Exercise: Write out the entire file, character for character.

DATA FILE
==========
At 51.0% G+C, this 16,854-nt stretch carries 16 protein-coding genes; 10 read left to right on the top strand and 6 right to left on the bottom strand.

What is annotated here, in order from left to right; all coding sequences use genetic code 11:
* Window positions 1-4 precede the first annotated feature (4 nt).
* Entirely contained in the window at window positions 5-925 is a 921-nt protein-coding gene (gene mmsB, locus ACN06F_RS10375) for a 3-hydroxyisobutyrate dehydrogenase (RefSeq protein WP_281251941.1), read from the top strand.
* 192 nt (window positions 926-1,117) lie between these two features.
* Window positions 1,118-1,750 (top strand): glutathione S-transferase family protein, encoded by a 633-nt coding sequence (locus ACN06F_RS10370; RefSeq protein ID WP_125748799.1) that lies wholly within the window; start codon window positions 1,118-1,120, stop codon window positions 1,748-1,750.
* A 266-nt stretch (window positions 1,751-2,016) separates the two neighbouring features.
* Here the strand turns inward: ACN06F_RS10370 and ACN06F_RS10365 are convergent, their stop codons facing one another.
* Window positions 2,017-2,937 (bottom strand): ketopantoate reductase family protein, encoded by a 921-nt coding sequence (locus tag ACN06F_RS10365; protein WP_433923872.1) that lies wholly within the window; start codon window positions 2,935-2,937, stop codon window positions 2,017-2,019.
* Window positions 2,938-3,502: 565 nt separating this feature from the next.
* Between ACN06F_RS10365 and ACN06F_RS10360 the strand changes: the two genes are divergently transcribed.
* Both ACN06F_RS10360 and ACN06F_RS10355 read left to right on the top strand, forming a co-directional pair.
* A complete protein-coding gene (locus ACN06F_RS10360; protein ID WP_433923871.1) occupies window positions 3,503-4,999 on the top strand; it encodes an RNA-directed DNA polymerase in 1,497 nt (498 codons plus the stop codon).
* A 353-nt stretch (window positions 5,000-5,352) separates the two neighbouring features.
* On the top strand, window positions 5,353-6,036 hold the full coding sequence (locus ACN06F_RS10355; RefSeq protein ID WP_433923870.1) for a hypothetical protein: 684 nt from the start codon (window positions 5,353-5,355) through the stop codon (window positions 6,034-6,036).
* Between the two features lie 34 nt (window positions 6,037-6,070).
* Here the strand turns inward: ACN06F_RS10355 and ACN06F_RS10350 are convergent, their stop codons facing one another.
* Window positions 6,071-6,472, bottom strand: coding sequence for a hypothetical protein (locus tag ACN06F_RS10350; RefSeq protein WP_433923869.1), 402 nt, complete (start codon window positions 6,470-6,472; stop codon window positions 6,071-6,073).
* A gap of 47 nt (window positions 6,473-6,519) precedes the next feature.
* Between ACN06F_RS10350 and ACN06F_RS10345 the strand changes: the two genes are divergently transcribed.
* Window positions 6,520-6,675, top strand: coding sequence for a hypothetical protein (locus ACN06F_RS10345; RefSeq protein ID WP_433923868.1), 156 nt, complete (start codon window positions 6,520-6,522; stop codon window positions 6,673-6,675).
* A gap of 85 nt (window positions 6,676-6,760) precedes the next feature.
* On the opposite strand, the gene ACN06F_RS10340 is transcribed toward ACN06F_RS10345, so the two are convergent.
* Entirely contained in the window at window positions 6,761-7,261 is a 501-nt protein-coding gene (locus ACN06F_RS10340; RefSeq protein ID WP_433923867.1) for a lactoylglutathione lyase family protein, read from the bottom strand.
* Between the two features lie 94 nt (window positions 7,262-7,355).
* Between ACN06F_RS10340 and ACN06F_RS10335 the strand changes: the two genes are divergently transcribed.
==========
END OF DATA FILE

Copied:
At 51.0% G+C, this 16,854-nt stretch carries 16 protein-coding genes; 10 read left to right on the top strand and 6 right to left on the bottom strand.

What is annotated here, in order from left to right; all coding sequences use genetic code 11:
* Window positions 1-4 precede the first annotated feature (4 nt).
* Entirely contained in the window at window positions 5-925 is a 921-nt protein-coding gene (gene mmsB, locus ACN06F_RS10375) for a 3-hydroxyisobutyrate dehydrogenase (RefSeq protein WP_281251941.1), read from the top strand.
* 192 nt (window positions 926-1,117) lie between these two features.
* Window positions 1,118-1,750 (top strand): glutathione S-transferase family protein, encoded by a 633-nt coding sequence (locus ACN06F_RS10370; RefSeq protein ID WP_125748799.1) that lies wholly within the window; start codon window positions 1,118-1,120, stop codon window positions 1,748-1,750.
* A 266-nt stretch (window positions 1,751-2,016) separates the two neighbouring features.
* Here the strand turns inward: ACN06F_RS10370 and ACN06F_RS10365 are convergent, their stop codons facing one another.
* Window positions 2,017-2,937 (bottom strand): ketopantoate reductase family protein, encoded by a 921-nt coding sequence (locus tag ACN06F_RS10365; protein WP_433923872.1) that lies wholly within the window; start codon window positions 2,935-2,937, stop codon window positions 2,017-2,019.
* Window positions 2,938-3,502: 565 nt separating this feature from the next.
* Between ACN06F_RS10365 and ACN06F_RS10360 the strand changes: the two genes are divergently transcribed.
* Both ACN06F_RS10360 and ACN06F_RS10355 read left to right on the top strand, forming a co-directional pair.
* A complete protein-coding gene (locus ACN06F_RS10360; protein ID WP_433923871.1) occupies window positions 3,503-4,999 on the top strand; it encodes an RNA-directed DNA polymerase in 1,497 nt (498 codons plus the stop codon).
* A 353-nt stretch (window positions 5,000-5,352) separates the two neighbouring features.
* On the top strand, window positions 5,353-6,036 hold the full coding sequence (locus ACN06F_RS10355; RefSeq protein ID WP_433923870.1) for a hypothetical protein: 684 nt from the start codon (window positions 5,353-5,355) through the stop codon (window positions 6,034-6,036).
* Between the two features lie 34 nt (window positions 6,037-6,070).
* Here the strand turns inward: ACN06F_RS10355 and ACN06F_RS10350 are convergent, their stop codons facing one another.
* Window positions 6,071-6,472, bottom strand: coding sequence for a hypothetical protein (locus tag ACN06F_RS10350; RefSeq protein WP_433923869.1), 402 nt, complete (start codon window positions 6,470-6,472; stop codon window positions 6,071-6,073).
* A gap of 47 nt (window positions 6,473-6,519) precedes the next feature.
* Between ACN06F_RS10350 and ACN06F_RS10345 the strand changes: the two genes are divergently transcribed.
* Window positions 6,520-6,675, top strand: coding sequence for a hypothetical protein (locus ACN06F_RS10345; RefSeq protein ID WP_433923868.1), 156 nt, complete (start codon window positions 6,520-6,522; stop codon window positions 6,673-6,675).
* A gap of 85 nt (window positions 6,676-6,760) precedes the next feature.
* On the opposite strand, the gene ACN06F_RS10340 is transcribed toward ACN06F_RS10345, so the two are convergent.
* Entirely contained in the window at window positions 6,761-7,261 is a 501-nt protein-coding gene (locus ACN06F_RS10340; RefSeq protein ID WP_433923867.1) for a lactoylglutathione lyase family protein, read from the bottom strand.
* Between the two features lie 94 nt (window positions 7,262-7,355).
* Between ACN06F_RS10340 and ACN06F_RS10335 the strand changes: the two genes are divergently transcribed.